Someone once said, “All-Star players get you deep into the playoffs but role players win you championships.” Ask any NBA championship team and they would agree with that statement. Hey, just look at last year. The Heat had Ray Allen, Shane Battier and Mike Miller step up in crucial moments. Kobe Bryant and Shaq had Robert Horry and Derek Fisher. Even the great one himself, Michael Jordan, needed Steve Kerr to help him win rings. Teams win championships, not individuals. Kevin Durant and Russell Westbrook are undoubtedly superstars in this league–both top-five players in my estimation. Put in Serge Ibaka into the mix and now you have a championship core. The thing you need next? Role players.
Former UConn Husky Jeremy Lamb was a Houston Rockets lottery pick in 2012, but was sent to Oklahoma City in the James Harden deal. At this point in his career, Lamb is considered a role player. 2013-14 marks his second season in the pros, and the 6’5” shooting guard is setting career highs in all major categories. After only appearing in 23 games as a rookie, Lamb has already participated in 37 contests as a sophomore. His minutes raised from six to 21 mainly due to the departure of Kevin Martin.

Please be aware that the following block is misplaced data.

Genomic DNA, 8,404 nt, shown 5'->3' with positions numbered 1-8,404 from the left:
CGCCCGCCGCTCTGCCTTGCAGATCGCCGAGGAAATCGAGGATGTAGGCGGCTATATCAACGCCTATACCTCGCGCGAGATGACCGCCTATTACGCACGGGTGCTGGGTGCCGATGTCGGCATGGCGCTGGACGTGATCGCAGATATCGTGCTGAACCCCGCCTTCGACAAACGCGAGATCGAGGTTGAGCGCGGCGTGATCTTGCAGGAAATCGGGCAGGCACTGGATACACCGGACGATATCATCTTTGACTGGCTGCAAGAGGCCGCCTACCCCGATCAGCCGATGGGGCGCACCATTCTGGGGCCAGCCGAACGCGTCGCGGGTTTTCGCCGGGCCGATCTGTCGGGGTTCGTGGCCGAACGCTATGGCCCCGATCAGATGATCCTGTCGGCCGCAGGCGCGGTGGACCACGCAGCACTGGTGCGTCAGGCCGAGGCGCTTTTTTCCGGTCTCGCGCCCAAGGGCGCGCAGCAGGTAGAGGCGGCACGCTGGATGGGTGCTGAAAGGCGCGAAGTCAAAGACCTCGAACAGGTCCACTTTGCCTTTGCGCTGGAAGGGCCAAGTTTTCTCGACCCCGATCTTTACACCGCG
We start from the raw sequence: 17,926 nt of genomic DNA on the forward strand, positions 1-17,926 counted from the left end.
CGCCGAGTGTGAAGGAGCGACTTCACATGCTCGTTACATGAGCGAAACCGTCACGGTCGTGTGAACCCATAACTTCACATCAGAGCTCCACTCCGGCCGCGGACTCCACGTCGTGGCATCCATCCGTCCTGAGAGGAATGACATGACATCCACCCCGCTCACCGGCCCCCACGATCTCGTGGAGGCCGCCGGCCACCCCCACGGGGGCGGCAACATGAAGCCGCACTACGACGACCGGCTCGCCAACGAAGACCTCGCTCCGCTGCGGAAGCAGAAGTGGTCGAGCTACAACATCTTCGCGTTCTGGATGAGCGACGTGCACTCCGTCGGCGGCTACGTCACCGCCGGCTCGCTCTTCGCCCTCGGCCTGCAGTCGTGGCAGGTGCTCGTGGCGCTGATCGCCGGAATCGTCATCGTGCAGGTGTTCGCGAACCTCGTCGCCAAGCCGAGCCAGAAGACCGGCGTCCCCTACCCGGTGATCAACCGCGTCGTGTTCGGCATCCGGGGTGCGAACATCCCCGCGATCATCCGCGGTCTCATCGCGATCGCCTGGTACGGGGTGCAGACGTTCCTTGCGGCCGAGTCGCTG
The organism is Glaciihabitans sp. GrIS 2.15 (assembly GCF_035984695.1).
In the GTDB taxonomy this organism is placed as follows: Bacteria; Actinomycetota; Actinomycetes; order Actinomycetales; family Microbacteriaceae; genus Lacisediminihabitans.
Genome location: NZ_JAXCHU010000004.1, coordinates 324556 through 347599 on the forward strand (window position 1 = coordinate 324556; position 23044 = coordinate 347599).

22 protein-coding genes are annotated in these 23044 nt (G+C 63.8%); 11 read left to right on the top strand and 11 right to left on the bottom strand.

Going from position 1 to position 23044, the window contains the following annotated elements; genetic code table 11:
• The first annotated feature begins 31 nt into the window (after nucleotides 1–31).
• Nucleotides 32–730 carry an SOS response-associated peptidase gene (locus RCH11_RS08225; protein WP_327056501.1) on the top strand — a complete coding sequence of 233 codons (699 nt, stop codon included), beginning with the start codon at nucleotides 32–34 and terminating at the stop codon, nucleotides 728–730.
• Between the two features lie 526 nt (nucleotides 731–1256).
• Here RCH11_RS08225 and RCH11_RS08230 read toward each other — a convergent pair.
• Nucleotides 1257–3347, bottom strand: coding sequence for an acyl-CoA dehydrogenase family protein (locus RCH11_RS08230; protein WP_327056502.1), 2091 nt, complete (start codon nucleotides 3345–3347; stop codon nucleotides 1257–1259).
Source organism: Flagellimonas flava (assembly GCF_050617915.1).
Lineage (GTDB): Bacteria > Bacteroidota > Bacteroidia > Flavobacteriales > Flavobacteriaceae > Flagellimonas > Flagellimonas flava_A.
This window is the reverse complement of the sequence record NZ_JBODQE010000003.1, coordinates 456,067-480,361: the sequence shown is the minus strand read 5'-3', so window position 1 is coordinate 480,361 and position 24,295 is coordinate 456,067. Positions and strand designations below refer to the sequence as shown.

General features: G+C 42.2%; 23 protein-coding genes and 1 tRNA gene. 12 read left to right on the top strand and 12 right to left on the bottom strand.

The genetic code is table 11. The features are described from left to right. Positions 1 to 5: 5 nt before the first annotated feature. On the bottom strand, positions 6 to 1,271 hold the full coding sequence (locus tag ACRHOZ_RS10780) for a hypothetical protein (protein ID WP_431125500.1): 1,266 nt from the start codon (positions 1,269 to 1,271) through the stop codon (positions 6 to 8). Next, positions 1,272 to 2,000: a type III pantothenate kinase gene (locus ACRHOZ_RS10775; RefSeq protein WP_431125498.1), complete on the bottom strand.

He has taken full advantage of his increased minutes. He is putting up 10 points per game, up from an abysmal three points last year. The most impressive thing has been his improved efficiency. As a rookie Lamb was obviously not ready for the NBA. It showed via his 35 percent shooting from the field. This year Lamb has been shooting 45 percent from the field-0including an impressive 38 percent from the 3-point arc.
Now while Lamb is by no means the best player on the Thunder squad, he may be arguably the most important. Take a load of this stat: the Thunder are 15-3 when Lamb scores 10 or more points in a game. In a season where Kevin Durant has been playing like a MVP and Russell Westbrook has spent more time on the sideline than on the court, someone on the Thunder needed to step up. So far that player has been Lamb. You know that Durant and Westbrook will get their buckets night in and night out, so the difference between winning and losing can be as simple as Lamb’s scoring off the bench. Can Lamb be MJ and Scottie Pippen’s Steve Kerr to Kevin Durant and Russell Westbrook? Let’s find out.